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Internet Explorer Exploit
04/30/2014

It has been an exciting month for computer users. First the Heartbleed bug and now a Microsoft Internet Explorer (IE) exploit has been discovered. This vulnerability covers versions 6 through 11 of Internet Explorer. In case you do not want to read all of this, we will first tell you what you can do to be protected until Microsoft can patch Internet Explorer, and then we will give you more details about the Internet Explorer exploit.

If you use Microsoft’s Internet Explorer, the safest action is to use a different web browser until Microsoft patches the vulnerability. Other web browsers, e.g., Google Chrome and Firefox, are not affected.

Microsoft has offered a temporary user fix for Internet Explorer versions 10 and 11 only (no current fix for versions 6 – 9), but this is not automatic. Users have to go into the tools menu and implement it themselves. And, like many security documents, this Microsoft advisory can be a bit confusing to those without a lot of technical experience. Or, you can avoid using Internet Explorer other than to download another browser such as Firefox or Chrome (click on links to download).

Here is an illustrated guide for the fix (excerpted from Forbes.com, Magid, “Illustrated Guide To Microsoft's Defense On Latest Internet Explorer Security Flaw”):

1. First, make sure you can see the menu bar in Internet Explorer. It looks like this: 

2. If you don’t see the menu bar, press the Alt key on your keyboard, or right click above the address line and then click on Menu bar in the box that comes up:

3. Click on Tools, and then Internet options (at the bottom):

 

4. Click on the Advanced tab.

5. Check “Enable Enhanced Protected Mode” if you are running Internet Explorer 10, or for Internet Explorer 11 select both “Enable Enhanced Protected Mode” and “Enable 64-bit processes for Enhanced Protected Mode” (if available).

 

 6. Click Apply/OK and restart your computer.

Make sure you get Windows updates automatically

Make sure you have automatic updates turned on so you’ll get the real fix when Microsoft finally releases it.  Here’s how to check if you have them turned on.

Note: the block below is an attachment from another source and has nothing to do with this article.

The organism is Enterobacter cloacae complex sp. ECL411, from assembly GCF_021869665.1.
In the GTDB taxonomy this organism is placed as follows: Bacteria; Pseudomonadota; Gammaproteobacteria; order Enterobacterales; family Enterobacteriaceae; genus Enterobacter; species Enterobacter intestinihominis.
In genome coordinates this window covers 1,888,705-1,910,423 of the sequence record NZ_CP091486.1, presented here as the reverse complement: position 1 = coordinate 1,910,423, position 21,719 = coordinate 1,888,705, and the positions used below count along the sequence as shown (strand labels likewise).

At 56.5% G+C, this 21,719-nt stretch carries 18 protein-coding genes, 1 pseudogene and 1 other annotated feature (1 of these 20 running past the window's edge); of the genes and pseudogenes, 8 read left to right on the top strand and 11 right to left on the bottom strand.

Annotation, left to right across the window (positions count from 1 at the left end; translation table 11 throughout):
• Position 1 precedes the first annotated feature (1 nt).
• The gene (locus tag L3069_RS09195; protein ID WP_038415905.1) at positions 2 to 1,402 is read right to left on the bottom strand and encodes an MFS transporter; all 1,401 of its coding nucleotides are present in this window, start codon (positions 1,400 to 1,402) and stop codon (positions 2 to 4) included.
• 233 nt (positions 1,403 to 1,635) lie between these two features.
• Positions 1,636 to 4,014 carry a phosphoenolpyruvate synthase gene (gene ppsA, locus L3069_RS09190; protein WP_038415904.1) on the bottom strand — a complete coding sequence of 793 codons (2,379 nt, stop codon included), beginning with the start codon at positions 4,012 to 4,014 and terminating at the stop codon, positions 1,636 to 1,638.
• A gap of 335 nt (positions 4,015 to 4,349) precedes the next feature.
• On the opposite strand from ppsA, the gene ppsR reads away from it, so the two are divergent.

1. Click on Start, All Programs, Windows Update.
  2. In the left pane, click Change settings.
  3. Under Important updates, choose the option that you want.
  4. Under Recommended updates, select the “Give me recommended updates the same way I receive important updates” check box, and then click OK.  If you're prompted for an administrator password or confirmation, type the password or provide confirmation.

More Details on the IE Exploit

The zero-day exploit was discovered on Saturday, April 26, 2014. Microsoft explained the vulnerability on their website:

The vulnerability exists in the way that Internet Explorer accesses an object in memory that has been deleted or has not been properly allocated. The vulnerability may corrupt memory in a way that could allow an attacker to execute arbitrary code in the context of the current user within Internet Explorer. An attacker could host a specially crafted website that is designed to exploit this vulnerability through Internet Explorer and then convince a user to view the website.

If you would like a more detailed explanation, please go to the FireEye website. FireEye is the group that discovered the exploit. Their web address is:

http://www.fireeye.com/blog/uncategorized/2014/04/new-zero-day-exploit-targeting-internet-explorer-versions-9-through-11-identified-in-targeted-attacks.html

We will update this issue as revisions become available.

Works Cited:

Magid, Larry. “Illustrated Guide To Microsoft's Defense On Latest Internet Explorer Security Flaw.”  http://www.forbes.com/sites/larrymagid/2014/04/30/illustrated-guide-to-microsofts-defense-on-latest-security-flaw-or-avoid-internet-explorer-altogether. 30 April 2014.